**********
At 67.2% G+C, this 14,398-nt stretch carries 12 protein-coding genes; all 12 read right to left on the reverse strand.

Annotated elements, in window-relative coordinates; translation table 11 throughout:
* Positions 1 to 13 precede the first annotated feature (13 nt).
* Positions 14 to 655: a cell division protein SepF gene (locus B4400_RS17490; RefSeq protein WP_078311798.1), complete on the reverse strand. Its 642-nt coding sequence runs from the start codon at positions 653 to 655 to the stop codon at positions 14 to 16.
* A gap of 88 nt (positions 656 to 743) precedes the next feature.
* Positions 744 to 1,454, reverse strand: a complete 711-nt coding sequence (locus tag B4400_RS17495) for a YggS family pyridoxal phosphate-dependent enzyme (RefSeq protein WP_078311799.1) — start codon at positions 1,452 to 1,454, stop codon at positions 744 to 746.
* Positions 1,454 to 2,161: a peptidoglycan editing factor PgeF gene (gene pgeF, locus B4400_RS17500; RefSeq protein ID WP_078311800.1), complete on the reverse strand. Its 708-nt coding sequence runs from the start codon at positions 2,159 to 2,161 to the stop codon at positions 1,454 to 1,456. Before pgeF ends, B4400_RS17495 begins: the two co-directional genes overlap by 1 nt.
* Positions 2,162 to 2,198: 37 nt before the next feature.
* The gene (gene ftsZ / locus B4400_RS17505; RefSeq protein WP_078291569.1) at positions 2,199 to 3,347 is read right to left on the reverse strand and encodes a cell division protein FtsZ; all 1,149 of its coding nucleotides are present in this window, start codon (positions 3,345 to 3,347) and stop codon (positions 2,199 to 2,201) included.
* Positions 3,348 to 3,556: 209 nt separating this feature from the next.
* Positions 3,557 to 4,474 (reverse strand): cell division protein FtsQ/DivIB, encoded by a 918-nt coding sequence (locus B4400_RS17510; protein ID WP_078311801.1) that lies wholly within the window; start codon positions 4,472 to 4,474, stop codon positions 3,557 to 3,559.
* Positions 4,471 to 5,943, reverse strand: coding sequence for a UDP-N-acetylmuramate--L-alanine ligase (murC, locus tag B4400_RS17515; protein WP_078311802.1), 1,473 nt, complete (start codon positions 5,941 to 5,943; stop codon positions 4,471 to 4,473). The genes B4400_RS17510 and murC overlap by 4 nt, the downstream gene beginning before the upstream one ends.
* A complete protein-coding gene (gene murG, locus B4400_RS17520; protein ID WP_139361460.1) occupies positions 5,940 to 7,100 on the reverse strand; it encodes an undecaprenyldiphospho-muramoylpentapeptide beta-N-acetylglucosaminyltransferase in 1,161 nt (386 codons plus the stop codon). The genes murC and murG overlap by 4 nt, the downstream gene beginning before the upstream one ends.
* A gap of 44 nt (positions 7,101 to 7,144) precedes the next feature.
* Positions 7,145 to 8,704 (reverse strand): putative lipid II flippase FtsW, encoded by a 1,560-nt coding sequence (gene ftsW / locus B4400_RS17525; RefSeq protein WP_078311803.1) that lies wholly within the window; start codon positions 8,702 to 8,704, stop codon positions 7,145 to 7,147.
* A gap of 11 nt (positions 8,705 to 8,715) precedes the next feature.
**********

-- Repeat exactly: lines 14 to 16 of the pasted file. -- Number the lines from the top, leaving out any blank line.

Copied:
* A gap of 44 nt (positions 7,101 to 7,144) precedes the next feature.
* Positions 7,145 to 8,704 (reverse strand): putative lipid II flippase FtsW, encoded by a 1,560-nt coding sequence (gene ftsW / locus B4400_RS17525; RefSeq protein WP_078311803.1) that lies wholly within the window; start codon positions 8,702 to 8,704, stop codon positions 7,145 to 7,147.
* A gap of 11 nt (positions 8,705 to 8,715) precedes the next feature.